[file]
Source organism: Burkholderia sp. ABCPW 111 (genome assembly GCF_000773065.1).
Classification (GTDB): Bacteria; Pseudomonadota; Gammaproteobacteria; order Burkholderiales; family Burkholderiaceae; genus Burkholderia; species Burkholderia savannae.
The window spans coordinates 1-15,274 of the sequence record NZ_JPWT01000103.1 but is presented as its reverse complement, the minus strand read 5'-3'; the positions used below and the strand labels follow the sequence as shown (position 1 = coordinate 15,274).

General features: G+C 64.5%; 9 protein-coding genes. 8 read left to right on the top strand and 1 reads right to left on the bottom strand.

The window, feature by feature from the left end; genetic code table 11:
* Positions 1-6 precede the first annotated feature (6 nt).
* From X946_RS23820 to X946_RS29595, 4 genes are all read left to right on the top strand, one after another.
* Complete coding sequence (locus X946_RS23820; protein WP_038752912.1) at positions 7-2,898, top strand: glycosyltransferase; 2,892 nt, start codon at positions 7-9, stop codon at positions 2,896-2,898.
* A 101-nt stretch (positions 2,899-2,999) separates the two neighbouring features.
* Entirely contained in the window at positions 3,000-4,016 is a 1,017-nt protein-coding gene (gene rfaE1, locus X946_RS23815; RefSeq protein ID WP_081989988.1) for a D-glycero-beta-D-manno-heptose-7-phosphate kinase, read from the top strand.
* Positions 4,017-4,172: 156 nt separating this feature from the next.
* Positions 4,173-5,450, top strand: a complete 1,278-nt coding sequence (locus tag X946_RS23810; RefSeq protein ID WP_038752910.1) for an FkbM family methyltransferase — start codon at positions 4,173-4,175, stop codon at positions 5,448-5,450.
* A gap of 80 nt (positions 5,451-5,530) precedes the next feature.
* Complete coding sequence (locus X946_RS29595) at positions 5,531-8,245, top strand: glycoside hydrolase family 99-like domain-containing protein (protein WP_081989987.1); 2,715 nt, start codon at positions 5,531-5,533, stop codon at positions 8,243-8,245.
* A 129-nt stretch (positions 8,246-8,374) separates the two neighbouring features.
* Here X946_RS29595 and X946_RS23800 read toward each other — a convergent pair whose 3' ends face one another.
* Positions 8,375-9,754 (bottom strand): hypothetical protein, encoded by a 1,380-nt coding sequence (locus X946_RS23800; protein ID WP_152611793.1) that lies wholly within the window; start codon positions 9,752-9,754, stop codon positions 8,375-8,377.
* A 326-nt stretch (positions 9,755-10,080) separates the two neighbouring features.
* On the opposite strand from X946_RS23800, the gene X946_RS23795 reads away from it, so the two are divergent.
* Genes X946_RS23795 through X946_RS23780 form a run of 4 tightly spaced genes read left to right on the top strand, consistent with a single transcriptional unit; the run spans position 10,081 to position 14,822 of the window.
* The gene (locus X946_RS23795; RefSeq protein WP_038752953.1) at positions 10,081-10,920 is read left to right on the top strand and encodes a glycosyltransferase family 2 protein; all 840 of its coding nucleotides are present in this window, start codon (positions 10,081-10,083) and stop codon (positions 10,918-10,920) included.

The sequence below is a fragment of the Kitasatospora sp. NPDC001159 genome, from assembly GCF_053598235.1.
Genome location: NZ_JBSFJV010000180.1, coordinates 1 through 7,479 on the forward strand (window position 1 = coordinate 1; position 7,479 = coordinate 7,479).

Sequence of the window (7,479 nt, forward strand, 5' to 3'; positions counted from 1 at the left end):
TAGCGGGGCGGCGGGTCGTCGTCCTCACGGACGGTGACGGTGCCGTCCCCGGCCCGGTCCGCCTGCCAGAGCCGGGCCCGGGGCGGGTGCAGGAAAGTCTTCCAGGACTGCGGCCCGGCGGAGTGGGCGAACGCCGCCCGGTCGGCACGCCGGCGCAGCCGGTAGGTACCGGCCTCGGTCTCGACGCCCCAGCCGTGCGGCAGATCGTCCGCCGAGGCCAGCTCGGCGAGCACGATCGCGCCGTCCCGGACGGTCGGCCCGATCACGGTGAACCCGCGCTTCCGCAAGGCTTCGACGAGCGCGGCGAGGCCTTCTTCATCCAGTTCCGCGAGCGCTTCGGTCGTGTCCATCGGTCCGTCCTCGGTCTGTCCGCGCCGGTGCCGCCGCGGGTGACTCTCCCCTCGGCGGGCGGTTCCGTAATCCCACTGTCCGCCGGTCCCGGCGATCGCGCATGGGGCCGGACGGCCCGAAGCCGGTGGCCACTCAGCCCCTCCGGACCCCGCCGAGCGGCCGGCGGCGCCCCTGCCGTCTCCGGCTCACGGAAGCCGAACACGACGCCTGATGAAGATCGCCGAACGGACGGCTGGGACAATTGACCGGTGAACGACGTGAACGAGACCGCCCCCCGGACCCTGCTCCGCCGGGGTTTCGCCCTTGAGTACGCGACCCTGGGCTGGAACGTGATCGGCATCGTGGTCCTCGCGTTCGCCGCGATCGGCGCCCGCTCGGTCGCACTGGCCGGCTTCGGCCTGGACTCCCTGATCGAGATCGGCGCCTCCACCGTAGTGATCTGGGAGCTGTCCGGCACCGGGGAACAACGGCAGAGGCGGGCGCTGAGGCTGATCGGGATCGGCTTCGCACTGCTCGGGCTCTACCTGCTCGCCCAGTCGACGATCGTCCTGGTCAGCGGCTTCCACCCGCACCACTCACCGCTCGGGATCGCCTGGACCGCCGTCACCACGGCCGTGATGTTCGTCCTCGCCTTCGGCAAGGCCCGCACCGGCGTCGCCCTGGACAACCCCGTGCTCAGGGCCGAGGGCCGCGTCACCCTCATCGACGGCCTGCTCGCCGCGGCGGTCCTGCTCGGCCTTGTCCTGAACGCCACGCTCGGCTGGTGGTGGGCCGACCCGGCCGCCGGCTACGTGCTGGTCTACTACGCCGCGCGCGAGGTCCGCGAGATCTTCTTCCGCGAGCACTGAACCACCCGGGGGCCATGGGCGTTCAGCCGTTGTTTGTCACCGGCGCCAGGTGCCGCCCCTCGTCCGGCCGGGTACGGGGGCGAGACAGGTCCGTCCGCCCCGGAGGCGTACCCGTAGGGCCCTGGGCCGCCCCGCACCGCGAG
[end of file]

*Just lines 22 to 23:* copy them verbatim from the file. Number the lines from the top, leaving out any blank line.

The sequence below is a fragment of the Kitasatospora sp. NPDC001159 genome, from assembly GCF_053598235.1.
Genome location: NZ_JBSFJV010000180.1, coordinates 1 through 7,479 on the forward strand (window position 1 = coordinate 1; position 7,479 = coordinate 7,479).